“Good, but not good enough.” President Obama emphasized this particular point in yesterday’s address that focused on the administration’s recommendations for the struggling U.S. auto industry. Recall in February, GM and Chrysler both offered to restructure their companies and provide the government with comprehensive plans to stay afloat. After thorough evaluation, Obama’s Auto Task Force decided that the the plans don’t go far enough in attacking the problems plaguing the auto companies and put a date on company restructuring.
The reactions to the administration’sÂ have varied from agreement to resigned dissent. Unsurprisingly, the Michigan delegation, though voicing support for the plan, is deeply concerned with the possible repercussions of the recommendations on an already struggling state. Rep. John Dingell (D-MI) wrote only today, “I urge the Obama administration to review carefully the progress made by Chrysler and GM in 30 and 60 days, respectively, and give strong consideration to allowing more time for restructuring. The fate of these corporations and their cumulative impact on the national economy are too important to be subjected to an arbitrary deadline” (USA Today).
Is the deadline “arbitrary” and unjustified? There’s obviously multiple perspectives. Take a look at the actual plan and then make your own decision.
And it’s understandably a mitten’s great fear
That the automotive industry will dissolve, disappear.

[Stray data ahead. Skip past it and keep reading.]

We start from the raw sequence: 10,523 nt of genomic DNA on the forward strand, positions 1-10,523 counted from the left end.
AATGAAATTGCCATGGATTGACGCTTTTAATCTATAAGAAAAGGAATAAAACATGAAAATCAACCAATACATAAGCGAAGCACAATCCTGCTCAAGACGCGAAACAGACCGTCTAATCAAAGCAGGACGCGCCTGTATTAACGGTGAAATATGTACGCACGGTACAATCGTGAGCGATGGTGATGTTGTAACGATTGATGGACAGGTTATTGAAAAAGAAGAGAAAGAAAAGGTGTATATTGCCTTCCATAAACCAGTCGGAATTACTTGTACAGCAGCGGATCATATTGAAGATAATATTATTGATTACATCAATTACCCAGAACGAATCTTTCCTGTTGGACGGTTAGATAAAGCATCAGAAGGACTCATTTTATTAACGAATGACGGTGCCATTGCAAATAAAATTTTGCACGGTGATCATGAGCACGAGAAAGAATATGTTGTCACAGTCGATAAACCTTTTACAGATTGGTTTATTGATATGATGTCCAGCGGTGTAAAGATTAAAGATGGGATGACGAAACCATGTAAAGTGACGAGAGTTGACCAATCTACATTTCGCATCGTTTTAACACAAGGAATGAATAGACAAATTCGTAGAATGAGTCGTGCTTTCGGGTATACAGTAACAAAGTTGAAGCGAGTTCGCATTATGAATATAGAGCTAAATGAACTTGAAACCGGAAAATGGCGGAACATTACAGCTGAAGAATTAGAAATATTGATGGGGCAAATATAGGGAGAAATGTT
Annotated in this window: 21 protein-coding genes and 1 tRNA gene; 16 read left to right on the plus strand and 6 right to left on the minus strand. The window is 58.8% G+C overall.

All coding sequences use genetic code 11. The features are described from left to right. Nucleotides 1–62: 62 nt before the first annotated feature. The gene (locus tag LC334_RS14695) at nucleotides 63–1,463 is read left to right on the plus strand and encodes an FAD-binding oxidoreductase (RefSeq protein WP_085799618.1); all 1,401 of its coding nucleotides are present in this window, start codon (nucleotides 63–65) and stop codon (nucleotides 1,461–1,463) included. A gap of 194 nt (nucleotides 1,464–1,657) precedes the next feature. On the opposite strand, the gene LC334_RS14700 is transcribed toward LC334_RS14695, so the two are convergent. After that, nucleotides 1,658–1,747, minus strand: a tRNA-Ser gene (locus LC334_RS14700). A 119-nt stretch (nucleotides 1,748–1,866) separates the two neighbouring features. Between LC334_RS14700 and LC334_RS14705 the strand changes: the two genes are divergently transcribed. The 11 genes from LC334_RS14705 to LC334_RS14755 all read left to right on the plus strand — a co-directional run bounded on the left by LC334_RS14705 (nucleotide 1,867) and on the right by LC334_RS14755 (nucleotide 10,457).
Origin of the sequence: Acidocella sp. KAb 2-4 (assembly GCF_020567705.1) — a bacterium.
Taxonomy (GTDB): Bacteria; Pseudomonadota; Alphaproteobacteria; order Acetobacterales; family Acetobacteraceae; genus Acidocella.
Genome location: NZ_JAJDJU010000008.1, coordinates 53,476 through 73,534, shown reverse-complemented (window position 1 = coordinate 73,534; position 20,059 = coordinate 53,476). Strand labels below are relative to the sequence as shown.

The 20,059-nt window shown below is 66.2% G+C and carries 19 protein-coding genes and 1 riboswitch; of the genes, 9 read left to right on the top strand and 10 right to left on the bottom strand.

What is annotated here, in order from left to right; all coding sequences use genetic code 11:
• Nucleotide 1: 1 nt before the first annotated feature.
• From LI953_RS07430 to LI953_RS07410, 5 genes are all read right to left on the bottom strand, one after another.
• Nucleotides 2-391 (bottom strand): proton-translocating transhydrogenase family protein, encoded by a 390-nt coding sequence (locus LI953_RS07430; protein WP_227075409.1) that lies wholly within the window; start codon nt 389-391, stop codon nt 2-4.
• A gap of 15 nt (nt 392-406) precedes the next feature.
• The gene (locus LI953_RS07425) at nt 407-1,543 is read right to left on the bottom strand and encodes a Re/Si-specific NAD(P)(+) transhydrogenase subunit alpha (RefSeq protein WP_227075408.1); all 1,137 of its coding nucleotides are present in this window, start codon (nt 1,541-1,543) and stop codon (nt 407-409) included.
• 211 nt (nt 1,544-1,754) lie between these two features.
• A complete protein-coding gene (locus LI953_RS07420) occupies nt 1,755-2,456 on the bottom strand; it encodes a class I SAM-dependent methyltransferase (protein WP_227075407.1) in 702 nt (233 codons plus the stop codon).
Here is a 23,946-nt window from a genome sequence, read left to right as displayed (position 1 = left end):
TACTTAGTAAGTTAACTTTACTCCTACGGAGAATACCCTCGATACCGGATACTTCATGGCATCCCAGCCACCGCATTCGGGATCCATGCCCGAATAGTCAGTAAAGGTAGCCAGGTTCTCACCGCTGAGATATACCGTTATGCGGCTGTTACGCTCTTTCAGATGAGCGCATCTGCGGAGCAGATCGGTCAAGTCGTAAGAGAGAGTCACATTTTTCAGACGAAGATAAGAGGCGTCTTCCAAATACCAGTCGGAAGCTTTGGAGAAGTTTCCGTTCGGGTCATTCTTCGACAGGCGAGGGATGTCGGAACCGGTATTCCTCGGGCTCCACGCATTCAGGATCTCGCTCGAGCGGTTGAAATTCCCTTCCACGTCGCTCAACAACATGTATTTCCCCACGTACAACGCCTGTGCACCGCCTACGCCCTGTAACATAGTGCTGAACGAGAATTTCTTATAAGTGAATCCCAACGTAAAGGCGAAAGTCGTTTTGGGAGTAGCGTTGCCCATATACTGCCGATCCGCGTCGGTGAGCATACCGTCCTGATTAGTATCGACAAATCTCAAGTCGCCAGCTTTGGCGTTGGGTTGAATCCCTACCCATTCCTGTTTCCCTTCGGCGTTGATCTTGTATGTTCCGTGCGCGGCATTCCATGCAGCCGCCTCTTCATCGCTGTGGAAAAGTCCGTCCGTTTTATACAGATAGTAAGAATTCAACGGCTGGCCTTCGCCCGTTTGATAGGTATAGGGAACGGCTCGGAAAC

So then tell me your take
On this new driving stake
Just whisper sweet wheels to my out of state ear.
The Great Cobo Hall
A Quick Guide to the deal that is currently tearing Detroit apart:
Cobo Hall was built in 1960 as a convention center to serve Detroit. It is most famous for being the home of the North American International Auto Show (NAIAS), although at various times it has been the home of the Pistons, a soccer team, Madonna, Bob Seger, and, most recently, Jay-Z. Since construction, Cobo Hall has fallen into severe disrepair, poor oversight and management, and an ever increasing amount of debt. The past two directors of Cobo have admitted to taking bribes and the hall operates at a net loss of $15 million dollars a year for the Detroit general fund.
Additionally, attendees of the NAIAS have started threatening to move their product debuts to other auto shows. ie Chicago. A move of the NAIAS would instantly remove $500,000 dollars a year from Detroit’s economy and possibly affect nearly 16,000 jobs that depend on the NAIAS.
With the City of Detroit broke and Cobo losing money a host of regional interests banded together to help renovate and expand Cobo. Together Governor Granholm, the State Legislature, Oakland, Macomb, and Wayne counties, and the City of Detroit constructing a plan to remove Cobo from direct oversight by the City of Detroit and by administered by a board representing the five regional interests. Additionally, the State would fund a renovation and huge expansion of Cobo to fit grow needs.